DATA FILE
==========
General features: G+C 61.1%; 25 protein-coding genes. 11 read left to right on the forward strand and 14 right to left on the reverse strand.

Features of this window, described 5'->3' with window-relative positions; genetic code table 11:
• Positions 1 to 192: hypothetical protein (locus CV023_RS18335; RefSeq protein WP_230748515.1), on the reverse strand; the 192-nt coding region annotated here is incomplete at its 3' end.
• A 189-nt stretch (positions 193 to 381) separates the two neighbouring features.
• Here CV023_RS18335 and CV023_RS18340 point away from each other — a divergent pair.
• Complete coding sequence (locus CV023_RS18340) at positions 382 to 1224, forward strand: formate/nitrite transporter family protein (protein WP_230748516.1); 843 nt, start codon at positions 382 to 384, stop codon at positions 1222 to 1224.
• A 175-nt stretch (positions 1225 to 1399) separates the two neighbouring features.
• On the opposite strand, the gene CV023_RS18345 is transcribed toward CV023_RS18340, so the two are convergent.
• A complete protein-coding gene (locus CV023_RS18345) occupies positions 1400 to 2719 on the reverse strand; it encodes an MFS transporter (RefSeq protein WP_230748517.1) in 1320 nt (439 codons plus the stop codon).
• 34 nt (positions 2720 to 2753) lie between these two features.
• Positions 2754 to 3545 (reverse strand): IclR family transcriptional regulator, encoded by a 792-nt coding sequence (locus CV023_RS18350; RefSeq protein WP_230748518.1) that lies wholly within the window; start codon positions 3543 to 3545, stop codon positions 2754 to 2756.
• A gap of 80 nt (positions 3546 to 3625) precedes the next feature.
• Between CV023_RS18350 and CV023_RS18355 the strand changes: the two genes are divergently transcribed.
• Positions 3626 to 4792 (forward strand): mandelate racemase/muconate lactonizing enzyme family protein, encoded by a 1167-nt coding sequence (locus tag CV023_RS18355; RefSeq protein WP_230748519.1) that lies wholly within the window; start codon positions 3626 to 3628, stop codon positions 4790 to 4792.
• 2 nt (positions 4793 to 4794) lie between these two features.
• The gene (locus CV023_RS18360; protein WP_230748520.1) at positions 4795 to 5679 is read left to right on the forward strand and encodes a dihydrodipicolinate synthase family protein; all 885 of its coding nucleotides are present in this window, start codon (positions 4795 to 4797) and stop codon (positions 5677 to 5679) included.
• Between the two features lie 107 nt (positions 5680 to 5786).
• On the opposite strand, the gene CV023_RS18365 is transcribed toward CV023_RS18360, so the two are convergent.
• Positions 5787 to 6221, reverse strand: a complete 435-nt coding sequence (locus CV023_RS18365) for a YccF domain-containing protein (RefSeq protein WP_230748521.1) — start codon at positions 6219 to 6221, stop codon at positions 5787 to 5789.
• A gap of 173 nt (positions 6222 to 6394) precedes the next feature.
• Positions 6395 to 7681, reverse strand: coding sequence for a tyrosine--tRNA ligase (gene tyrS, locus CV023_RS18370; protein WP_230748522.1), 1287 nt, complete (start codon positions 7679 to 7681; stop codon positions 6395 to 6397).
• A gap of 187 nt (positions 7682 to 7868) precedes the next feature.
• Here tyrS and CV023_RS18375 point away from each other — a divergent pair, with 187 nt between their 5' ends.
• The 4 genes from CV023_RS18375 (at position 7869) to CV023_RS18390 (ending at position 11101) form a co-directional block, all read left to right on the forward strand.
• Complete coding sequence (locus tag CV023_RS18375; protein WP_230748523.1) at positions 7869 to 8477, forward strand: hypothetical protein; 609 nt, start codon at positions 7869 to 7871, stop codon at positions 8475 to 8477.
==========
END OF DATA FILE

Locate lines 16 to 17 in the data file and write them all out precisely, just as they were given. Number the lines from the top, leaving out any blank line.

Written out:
• The gene (locus CV023_RS18360; protein WP_230748520.1) at positions 4795 to 5679 is read left to right on the forward strand and encodes a dihydrodipicolinate synthase family protein; all 885 of its coding nucleotides are present in this window, start codon (positions 4795 to 4797) and stop codon (positions 5677 to 5679) included.
• Between the two features lie 107 nt (positions 5680 to 5786).